The thing is: We already have a flat tax. It’s called the Social Security tax. For more than half of us, it’s actually a bigger bite than the income tax. And, amazingly, it’s not just flat. As Michael Dukakis and others have pointed out, it’s downward sloped. Above a certain level, you don’t have to pay it.
For someone who earns $20,000 a year, it’s a flat 7.65%. For someone who earns $1 million a year, it works out to just one half of one percent. (Double both those percentages if you’re self-employed.)
The tax is 7.65% on the first $62,700, or about $5,000. Then it stops. On $1 million income, it’s still about $5,000 — one half of one percent.
Actually, it’s no longer quite so stark. A few years ago the ceiling was removed on the taxable Medicare portion of the Social Security tax. That portion (1.45%, or 2.9% if self-employed) now applies to every dollar we earn.
But the bulk of the tax cuts out at $62,700.
And we don’t pay any Social Security tax on investment income. So here is a tax that a family of four scraping to get by on a $20,000 income pays, but that a nonworking millionaire earning $185,000 a year on his investments does not.
Now, I know the reasons for this. I know the historical background. I know that Social Security benefits top out at a certain level, so it’s not fair to have a high-income person pay more for his or her benefits than a lower income person.
But I also know that America is not guaranteed a bright future; we have to make it happen. We have to find the resources to balance the budget (or come fairly close), yet build a nation of well educated, skilled, reasonably harmonious, happy healthy citizens — or else slide gradually into the sort of economy with some superrich at the top, a small merchant class in the middle, machine-gun toting guards at the edges of our gated communities, and everyone else outside, scampering out of the way as our limos drive through the crowded streets.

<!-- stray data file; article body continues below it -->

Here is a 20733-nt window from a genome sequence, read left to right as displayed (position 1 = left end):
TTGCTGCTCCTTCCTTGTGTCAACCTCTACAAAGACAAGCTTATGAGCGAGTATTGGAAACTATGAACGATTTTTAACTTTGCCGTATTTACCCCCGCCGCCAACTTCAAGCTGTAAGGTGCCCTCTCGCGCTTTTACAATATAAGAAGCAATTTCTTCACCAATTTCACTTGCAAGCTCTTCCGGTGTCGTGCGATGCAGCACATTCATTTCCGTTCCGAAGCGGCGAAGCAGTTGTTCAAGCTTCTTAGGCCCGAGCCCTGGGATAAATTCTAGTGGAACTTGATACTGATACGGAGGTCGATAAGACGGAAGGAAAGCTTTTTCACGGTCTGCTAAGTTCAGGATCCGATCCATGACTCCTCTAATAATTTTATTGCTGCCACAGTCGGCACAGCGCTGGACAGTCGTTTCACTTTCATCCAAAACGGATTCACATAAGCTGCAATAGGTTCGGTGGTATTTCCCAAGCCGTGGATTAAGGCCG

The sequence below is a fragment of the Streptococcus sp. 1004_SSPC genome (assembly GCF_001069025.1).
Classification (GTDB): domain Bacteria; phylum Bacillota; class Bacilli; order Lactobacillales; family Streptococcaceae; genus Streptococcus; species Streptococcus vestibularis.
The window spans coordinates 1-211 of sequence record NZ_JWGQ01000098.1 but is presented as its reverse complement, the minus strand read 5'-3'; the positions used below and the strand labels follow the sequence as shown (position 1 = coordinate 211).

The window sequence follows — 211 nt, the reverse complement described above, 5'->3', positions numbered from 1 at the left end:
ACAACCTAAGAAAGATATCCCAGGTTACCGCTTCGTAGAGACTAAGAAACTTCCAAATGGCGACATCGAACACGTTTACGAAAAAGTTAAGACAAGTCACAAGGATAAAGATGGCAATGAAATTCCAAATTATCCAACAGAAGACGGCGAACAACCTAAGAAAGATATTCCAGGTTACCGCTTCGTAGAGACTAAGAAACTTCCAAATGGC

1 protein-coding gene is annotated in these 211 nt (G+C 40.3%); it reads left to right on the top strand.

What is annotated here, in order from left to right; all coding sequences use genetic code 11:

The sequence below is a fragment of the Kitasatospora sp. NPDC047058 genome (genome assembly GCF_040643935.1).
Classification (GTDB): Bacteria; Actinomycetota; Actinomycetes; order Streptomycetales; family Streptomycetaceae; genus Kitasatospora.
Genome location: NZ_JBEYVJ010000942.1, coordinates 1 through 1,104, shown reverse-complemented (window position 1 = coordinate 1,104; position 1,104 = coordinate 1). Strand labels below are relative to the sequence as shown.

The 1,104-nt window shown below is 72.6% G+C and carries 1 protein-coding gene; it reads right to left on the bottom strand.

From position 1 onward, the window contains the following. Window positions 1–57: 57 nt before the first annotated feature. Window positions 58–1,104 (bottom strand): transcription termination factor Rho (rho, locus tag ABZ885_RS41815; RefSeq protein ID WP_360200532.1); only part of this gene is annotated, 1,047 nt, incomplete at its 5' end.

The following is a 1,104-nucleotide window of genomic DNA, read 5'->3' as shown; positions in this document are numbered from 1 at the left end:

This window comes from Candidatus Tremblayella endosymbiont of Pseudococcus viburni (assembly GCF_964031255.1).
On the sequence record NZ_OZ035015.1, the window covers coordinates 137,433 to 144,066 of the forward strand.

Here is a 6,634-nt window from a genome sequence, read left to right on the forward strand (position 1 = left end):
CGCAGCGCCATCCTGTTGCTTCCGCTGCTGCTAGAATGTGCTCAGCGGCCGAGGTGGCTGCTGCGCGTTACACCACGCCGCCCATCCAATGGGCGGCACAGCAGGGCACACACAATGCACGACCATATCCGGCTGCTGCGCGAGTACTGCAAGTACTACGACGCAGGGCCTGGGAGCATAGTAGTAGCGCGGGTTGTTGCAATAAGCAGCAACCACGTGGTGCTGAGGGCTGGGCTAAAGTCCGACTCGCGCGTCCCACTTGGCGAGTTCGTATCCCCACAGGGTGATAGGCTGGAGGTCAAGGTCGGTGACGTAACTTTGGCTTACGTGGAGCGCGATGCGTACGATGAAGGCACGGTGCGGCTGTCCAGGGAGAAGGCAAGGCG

To find the resources we need, we may have to look to those who have the resources, whether it’s done through charities and orphanages or through a graduated income tax.
And now that Social Security is such a huge part of the national tax structure, attention might rightly be paid to the notion that it’s not only not graduated, it slopes downward. The more you make, beyond $62,700, the lower the percentage you pay.
I know I’m swimming against the tide here. But there are an awful lot of people working very hard to make ends meet, unable to save anything, who in an earlier era, working this hard, would have been more comfortably middle class.
If we drive the great middle-middle class into the great lower-middle class and the great lower-middle class down to the poverty level, at some point the votes might be there to raise tax brackets on the rich back up to counterproductive, vengeful levels — like the 70% rate that prevailed until 1980.
If we think it’s OK for a family earning $35,000 a year to pay a flat 7.65% in Social Security tax — tough, but necessary — then perhaps a family earning $400,000 would be able to afford it, too.